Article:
I grew up in a time where underemployment was expected, for example right out of college, for certain time periods in your life, but not so common at other times. Now it seems to happen to all age groups - after layoffs etc.
My definitition of "underemployed" is basically what another poster just wrote about: getting your hours cut down/scaled back or working less than full-time not by choice.

However, the OP, in my mind didn't phrase it that way. She said:

Quote:
Someone told me that I am "underemployed", which basically means that my skills, education, and experience are not being utilized in my new job; and also that my new salary does not match my skills, experience, etc.
Which basically says to me that she is not in a job that works her to her potential regarding skills. And naturally, her new salary shouldn't match her skills, experience, etc. if she's not using them.

In her terms, I don't really agree that she's underemployed. In your example, that is truly underemployment.
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Old 12-09-2012, 07:22 PM   #24
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I believe there is a distinction between the terms "overqualified" and "underemployed". I understand the terms to mean:
Overqualified: applicant has skills and/or experience that exceed the requirements for the position and the salary would be significantly lower than a position that utilizes the candidates full potential.
Underemployed: The position does not offer enough hours/compensation to maintain a reasonable standard of living requiring either cut backs to lifestyle and/or additional employment to make ends met.

I am overqualified (2 master degrees) for my underemployed position (stay at home mom paying no $
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Old 12-09-2012, 07:40 PM   #25
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I am another underemployed by choice. I quit my full-time teaching job 5 years ago because it was taking too much of a toll on the family for not enough return. My husband got a raise that was a quarter of my salary and daycare was eating up half.

Now that my kids are both in school all day, I've gone back as a substitute teacher. I work most days at their school (for a pittance, of course), but overall it works out well.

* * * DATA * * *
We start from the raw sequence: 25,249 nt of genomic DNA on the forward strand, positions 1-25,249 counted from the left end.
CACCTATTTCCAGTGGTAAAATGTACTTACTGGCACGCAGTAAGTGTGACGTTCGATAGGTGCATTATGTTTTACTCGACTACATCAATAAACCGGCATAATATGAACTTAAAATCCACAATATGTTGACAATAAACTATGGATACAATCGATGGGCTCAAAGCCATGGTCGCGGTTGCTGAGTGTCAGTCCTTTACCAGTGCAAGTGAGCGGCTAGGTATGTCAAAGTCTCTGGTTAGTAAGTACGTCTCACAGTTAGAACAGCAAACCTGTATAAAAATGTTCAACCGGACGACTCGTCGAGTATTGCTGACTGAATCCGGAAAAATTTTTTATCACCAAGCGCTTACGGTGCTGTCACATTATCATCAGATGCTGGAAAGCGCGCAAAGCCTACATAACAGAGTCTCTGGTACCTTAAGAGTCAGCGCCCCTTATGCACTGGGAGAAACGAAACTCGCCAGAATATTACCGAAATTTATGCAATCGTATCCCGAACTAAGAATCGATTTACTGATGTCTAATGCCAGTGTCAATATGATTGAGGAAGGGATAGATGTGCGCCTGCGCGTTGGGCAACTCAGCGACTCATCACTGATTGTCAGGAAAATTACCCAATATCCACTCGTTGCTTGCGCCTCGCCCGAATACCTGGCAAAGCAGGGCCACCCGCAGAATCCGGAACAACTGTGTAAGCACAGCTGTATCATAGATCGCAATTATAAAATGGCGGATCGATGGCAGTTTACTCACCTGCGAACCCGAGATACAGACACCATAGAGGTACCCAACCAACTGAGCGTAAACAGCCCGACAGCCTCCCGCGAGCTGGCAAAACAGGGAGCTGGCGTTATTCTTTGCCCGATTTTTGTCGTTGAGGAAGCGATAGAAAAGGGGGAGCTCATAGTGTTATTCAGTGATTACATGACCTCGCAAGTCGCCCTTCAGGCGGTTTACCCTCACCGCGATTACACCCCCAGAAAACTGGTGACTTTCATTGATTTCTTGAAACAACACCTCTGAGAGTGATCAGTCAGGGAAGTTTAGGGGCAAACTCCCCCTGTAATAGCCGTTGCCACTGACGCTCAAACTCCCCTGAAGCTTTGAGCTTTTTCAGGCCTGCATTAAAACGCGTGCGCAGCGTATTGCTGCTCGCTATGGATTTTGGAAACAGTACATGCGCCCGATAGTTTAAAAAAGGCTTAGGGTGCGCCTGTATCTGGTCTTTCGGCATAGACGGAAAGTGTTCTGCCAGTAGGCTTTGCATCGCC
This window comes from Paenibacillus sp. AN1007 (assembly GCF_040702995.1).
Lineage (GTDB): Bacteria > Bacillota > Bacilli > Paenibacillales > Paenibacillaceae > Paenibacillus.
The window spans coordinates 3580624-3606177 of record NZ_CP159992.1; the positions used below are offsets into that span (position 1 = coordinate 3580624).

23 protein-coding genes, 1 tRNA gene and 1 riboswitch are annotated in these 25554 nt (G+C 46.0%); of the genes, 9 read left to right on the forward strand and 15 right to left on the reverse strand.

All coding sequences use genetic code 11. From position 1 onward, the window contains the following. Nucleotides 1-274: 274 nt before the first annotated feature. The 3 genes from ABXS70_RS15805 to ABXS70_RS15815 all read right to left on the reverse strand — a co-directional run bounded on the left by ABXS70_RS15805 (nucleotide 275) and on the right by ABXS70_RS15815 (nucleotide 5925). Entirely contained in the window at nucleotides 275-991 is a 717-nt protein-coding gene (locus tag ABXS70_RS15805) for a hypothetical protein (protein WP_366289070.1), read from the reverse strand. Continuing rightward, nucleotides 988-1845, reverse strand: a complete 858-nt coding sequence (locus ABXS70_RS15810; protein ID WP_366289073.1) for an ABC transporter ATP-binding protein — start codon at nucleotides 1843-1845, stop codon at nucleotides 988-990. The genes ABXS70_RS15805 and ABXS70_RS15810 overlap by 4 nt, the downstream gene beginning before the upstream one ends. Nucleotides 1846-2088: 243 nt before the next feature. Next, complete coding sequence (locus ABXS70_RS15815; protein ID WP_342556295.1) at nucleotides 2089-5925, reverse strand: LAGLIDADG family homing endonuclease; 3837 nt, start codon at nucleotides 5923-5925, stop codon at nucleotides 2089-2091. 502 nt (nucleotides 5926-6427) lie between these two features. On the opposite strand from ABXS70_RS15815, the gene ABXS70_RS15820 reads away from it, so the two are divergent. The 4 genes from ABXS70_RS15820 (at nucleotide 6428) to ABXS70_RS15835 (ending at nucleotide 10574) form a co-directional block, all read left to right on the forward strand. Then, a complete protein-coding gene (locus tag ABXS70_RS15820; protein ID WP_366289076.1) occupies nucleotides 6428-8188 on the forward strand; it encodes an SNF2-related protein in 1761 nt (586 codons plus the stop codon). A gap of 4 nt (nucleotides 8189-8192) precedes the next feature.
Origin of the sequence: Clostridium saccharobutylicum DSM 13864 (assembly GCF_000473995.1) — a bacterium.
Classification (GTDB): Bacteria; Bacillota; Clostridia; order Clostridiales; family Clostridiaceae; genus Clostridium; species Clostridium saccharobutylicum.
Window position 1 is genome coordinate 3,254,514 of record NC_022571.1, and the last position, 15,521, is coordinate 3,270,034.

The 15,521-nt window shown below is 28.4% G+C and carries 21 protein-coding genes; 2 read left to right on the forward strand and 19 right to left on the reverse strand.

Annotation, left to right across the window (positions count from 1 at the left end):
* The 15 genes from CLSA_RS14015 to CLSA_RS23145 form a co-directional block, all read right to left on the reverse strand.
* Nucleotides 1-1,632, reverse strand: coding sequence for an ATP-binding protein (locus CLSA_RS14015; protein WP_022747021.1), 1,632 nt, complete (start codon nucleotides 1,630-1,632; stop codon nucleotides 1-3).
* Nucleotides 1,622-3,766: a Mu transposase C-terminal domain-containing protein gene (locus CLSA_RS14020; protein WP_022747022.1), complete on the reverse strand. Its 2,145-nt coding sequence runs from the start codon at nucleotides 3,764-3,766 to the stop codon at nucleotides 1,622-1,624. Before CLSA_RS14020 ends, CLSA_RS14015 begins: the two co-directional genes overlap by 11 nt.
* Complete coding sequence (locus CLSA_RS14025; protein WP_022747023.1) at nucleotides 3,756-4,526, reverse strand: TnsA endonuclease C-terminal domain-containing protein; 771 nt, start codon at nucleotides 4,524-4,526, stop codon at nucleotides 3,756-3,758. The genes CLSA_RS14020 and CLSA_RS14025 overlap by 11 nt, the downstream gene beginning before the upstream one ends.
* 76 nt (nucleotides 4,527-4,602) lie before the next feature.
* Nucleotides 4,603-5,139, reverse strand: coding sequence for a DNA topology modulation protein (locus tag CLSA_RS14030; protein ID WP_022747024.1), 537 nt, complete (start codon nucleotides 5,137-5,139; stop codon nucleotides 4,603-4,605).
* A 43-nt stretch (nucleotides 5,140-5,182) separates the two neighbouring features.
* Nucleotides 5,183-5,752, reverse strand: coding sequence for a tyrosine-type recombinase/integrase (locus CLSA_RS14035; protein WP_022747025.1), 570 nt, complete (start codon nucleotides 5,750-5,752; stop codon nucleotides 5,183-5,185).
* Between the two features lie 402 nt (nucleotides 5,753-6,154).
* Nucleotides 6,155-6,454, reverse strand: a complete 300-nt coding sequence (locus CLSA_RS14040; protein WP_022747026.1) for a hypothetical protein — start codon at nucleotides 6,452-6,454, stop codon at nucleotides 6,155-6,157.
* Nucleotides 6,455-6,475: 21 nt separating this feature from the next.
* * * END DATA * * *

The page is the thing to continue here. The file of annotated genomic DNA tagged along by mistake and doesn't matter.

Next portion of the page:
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Old 12-10-2012, 09:35 AM   #26
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Quote:
Originally Posted by JamesMom View Post
I am overqualified (2 master degrees) for my underemployed position (stay at home mom paying no $
Ha! Love it! So true!!
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Old 12-10-2012, 10:06 AM   #27
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While I'm in a position that fits my background and education, I'm somewhat underemployed by choice. I chose to leave a position a number of years ago that was on a management track in order to spend some time as a SAHD and am now back to work, but in a position that doesn't pay as much or have as big of an upside, but one that I chose because it meets our overall family needs.
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Old 12-10-2012, 10:58 AM   #28
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Based on what I've read here, I guess that I'm both overqualified and underemployed. I'm an engineer and I'm overqualified for the customer service job I'm doing and purposely underemployed since I jumped on part-time hours because I hate the job so much. I had hoped to get somewhere at this place.

Moving and layoffs can really do a number on a career.
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Old 12-10-2012, 11:06 AM   #29
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Quote:
Originally Posted by JamesMom View Post
I believe there is a distinction between the terms "overqualified" and "underemployed". I understand the terms to mean:
Overqualified: applicant has skills and/or experience that exceed the requirements for the position and the salary would be significantly lower than a position that utilizes the candidates full potential.
Underemployed: The position does not offer enough hours/compensation to maintain a reasonable standard of living requiring either cut backs to lifestyle and/or additional employment to make ends met.

I am overqualified (2 master degrees) for my underemployed position (stay at home mom paying no $

Nothing to add, except love your signature.....looks like you have a Harry and a Won won!
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Old 12-10-2012, 11:09 AM   #30
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I am underemployed by choice. But, it works well for me right now.
I quit my job to go back to school full time. I went looking for a new job to fill the gaps in our budget and found a perfect choice. It's nights and there isn't much actual work involved so I get about 4-6 hours per shift to do my school work. Since I can get all my school work done on the job, I have a lot more free time to spend with my family, and I don't feel stretched too thin going to school while working full time.
I'm way over educated for this type of work and they pay isn't great, but the fringe benefits make it well worth it.